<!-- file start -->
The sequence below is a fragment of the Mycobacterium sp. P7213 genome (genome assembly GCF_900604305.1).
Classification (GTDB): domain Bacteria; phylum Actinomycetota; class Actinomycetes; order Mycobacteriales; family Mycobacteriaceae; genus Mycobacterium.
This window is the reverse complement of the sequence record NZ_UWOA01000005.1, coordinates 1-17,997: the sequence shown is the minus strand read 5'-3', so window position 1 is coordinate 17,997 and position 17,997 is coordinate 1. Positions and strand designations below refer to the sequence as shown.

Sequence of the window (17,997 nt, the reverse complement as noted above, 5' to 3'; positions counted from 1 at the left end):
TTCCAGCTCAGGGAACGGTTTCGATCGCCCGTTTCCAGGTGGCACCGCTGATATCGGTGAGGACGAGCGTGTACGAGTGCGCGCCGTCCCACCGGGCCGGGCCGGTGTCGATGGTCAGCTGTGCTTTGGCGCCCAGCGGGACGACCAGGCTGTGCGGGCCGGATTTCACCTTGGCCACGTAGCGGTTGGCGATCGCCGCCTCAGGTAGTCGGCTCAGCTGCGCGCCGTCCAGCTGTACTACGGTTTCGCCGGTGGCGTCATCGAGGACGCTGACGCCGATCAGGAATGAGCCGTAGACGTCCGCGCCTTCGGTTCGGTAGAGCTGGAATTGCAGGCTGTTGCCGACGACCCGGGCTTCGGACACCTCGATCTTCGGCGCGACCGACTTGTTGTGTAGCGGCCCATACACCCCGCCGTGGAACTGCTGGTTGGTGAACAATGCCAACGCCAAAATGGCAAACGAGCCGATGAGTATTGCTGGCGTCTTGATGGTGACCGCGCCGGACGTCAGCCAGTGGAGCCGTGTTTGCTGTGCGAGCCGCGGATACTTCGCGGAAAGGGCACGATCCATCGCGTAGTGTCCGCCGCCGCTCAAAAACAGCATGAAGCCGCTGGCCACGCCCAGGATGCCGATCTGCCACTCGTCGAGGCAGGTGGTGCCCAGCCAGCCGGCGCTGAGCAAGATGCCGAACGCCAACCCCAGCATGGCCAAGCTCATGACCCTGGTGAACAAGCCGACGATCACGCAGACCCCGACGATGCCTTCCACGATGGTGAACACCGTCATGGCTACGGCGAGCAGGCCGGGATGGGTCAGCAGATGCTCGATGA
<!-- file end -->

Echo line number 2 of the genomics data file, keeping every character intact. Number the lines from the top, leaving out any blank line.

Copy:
Classification (GTDB): domain Bacteria; phylum Actinomycetota; class Actinomycetes; order Mycobacteriales; family Mycobacteriaceae; genus Mycobacterium.